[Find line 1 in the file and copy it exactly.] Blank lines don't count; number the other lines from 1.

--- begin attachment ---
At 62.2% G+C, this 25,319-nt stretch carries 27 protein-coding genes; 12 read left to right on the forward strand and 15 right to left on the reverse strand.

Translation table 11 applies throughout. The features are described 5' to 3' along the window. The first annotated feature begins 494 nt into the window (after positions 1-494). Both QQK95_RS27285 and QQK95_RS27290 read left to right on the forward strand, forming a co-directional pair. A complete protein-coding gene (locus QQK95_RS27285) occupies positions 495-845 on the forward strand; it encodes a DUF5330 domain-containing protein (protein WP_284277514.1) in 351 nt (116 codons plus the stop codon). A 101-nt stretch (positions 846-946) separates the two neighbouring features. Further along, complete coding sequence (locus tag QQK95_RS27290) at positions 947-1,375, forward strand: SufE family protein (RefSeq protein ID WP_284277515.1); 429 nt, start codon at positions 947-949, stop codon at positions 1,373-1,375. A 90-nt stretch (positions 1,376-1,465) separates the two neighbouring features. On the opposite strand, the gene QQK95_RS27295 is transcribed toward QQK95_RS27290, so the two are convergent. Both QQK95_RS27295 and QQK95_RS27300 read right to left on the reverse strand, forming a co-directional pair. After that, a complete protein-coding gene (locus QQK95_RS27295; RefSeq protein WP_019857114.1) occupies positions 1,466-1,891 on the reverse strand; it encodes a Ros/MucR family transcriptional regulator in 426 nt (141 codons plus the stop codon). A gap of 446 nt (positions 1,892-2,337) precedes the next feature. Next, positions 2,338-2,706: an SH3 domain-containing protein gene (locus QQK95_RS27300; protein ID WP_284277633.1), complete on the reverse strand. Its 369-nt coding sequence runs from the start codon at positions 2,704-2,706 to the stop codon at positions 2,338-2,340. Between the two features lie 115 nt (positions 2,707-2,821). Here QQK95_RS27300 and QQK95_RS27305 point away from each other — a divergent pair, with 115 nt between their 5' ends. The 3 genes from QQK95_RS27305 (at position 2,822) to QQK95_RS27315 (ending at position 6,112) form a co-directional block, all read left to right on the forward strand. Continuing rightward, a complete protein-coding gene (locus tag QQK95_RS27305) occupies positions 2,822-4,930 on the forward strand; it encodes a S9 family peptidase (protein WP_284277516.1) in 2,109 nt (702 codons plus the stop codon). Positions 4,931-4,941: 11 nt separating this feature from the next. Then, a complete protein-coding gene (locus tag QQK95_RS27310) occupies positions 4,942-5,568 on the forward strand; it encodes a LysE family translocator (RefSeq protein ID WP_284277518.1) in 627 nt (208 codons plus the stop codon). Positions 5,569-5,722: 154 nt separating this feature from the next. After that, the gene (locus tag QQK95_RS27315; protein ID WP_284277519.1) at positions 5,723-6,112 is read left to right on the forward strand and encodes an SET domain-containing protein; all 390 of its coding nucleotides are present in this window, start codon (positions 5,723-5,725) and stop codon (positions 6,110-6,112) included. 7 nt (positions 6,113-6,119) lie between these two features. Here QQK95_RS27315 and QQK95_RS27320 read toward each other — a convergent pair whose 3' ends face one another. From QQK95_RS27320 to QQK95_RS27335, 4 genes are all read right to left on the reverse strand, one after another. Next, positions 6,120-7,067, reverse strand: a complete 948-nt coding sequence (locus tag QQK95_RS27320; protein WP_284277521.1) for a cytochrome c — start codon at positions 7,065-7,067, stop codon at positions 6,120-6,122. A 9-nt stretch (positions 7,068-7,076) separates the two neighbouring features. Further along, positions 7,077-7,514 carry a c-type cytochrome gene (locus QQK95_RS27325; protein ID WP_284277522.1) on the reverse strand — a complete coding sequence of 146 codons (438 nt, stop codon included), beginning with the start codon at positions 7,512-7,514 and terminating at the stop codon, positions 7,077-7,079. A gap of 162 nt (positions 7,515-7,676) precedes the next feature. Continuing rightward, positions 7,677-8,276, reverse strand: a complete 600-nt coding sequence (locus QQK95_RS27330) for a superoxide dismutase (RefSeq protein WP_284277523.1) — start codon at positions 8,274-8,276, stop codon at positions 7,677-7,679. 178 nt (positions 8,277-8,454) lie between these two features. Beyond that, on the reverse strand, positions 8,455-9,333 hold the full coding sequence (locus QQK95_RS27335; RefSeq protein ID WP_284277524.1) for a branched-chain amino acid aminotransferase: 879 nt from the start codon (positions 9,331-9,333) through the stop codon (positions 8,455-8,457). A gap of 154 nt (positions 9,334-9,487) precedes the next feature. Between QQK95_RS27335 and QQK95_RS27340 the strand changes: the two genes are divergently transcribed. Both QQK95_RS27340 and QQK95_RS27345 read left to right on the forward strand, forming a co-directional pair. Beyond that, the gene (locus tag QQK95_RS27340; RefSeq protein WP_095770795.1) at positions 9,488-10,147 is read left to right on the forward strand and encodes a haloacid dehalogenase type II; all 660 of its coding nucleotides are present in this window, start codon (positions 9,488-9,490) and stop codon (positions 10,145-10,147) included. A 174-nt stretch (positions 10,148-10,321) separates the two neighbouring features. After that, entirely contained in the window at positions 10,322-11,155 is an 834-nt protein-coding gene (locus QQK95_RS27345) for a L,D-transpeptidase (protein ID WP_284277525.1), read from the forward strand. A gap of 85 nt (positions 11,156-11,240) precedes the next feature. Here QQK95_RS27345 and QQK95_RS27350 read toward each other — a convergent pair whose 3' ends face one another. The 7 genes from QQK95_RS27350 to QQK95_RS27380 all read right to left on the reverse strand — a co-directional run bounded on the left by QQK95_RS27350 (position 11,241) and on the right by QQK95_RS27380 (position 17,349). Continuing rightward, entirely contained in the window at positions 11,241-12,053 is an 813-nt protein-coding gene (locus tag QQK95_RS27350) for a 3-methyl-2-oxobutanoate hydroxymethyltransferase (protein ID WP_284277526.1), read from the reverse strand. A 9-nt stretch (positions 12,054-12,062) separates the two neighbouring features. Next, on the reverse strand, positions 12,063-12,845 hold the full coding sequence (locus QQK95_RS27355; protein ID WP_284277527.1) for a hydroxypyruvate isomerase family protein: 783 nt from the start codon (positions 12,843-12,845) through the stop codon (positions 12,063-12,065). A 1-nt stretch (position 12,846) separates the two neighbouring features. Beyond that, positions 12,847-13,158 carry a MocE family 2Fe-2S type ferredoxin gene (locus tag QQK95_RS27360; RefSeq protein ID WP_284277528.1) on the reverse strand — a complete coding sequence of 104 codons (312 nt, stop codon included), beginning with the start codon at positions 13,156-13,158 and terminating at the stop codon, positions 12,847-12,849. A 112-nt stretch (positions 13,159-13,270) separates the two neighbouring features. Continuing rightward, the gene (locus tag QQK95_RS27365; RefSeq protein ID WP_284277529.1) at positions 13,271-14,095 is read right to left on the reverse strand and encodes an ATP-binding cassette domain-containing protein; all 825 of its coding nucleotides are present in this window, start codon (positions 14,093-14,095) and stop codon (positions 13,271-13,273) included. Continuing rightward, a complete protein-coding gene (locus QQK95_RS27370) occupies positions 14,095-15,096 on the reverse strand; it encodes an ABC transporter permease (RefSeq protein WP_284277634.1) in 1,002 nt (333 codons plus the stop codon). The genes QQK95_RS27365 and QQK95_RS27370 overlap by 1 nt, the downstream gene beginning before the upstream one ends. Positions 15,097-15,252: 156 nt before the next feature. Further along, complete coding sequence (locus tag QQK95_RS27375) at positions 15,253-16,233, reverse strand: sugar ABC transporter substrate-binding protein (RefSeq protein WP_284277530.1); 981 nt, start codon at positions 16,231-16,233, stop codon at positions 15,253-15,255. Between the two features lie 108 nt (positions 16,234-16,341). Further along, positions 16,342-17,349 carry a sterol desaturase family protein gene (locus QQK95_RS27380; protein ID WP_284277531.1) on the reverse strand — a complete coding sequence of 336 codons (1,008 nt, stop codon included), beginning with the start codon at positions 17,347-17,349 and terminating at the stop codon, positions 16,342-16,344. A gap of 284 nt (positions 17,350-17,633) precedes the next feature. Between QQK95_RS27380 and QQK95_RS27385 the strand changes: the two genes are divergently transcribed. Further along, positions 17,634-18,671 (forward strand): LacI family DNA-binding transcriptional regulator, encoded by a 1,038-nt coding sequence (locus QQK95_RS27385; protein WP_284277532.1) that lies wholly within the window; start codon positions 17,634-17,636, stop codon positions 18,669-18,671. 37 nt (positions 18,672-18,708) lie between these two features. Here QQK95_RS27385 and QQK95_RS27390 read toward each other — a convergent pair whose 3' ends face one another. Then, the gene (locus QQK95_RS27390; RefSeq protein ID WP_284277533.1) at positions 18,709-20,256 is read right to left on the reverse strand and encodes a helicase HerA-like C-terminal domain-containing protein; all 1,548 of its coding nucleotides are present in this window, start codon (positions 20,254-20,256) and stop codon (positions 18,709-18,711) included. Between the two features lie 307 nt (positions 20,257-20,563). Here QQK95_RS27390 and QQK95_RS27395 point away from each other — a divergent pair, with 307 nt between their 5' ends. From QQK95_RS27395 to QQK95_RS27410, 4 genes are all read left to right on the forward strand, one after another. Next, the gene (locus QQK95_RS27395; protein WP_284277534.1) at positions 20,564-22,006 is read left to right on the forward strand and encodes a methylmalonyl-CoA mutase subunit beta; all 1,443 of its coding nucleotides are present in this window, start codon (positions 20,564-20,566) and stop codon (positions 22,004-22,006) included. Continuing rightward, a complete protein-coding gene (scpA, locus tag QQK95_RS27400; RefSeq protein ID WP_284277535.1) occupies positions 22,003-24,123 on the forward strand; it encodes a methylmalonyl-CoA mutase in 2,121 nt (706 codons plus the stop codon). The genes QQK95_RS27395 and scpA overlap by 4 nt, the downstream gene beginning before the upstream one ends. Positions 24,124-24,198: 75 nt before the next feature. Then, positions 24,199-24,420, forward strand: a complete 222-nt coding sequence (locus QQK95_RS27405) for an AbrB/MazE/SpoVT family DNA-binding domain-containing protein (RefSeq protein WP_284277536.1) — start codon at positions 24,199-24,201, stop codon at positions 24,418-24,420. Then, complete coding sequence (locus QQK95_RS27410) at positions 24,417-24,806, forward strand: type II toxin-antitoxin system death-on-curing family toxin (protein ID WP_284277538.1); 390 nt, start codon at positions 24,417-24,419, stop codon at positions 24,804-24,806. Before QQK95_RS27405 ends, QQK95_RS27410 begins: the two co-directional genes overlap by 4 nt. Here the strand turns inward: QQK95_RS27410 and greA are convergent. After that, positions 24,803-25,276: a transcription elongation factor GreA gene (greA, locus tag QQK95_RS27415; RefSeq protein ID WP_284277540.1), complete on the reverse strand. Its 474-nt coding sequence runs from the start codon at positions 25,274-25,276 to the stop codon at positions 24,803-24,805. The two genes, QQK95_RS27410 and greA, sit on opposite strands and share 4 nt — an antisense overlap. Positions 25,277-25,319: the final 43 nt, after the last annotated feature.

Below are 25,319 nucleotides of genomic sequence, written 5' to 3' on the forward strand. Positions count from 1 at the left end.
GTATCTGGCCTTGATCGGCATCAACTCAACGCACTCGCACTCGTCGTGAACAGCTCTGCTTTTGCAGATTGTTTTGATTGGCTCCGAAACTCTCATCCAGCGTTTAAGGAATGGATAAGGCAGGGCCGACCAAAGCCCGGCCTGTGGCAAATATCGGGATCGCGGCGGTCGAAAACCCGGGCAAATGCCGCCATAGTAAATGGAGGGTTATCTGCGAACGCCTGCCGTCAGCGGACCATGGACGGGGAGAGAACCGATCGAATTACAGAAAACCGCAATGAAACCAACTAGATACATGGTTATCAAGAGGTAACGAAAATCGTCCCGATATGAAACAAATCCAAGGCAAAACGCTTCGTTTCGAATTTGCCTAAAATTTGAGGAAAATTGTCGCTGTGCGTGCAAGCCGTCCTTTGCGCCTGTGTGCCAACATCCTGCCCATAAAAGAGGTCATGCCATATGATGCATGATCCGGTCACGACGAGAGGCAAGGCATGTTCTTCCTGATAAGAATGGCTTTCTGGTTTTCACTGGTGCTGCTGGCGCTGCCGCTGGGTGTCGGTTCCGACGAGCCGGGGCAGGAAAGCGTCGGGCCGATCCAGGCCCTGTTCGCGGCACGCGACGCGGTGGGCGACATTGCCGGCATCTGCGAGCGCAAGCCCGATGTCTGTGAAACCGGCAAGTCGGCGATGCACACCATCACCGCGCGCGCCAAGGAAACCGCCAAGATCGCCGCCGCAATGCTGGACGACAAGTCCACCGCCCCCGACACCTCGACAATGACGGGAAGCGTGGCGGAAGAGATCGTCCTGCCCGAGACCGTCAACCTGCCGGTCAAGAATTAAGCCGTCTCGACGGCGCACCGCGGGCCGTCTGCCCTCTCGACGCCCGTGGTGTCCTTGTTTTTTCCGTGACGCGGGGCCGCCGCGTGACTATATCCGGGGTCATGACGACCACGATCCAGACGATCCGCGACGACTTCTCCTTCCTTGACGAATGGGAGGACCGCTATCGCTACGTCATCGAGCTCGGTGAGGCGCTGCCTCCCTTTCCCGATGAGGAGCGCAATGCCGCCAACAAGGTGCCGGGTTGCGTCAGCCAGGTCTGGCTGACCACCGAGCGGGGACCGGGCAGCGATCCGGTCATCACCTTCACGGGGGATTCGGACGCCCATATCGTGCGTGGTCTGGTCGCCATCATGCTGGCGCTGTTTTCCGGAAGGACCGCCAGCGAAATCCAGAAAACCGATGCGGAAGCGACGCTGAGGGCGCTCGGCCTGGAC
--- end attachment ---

At 62.2% G+C, this 25,319-nt stretch carries 27 protein-coding genes; 12 read left to right on the forward strand and 15 right to left on the reverse strand.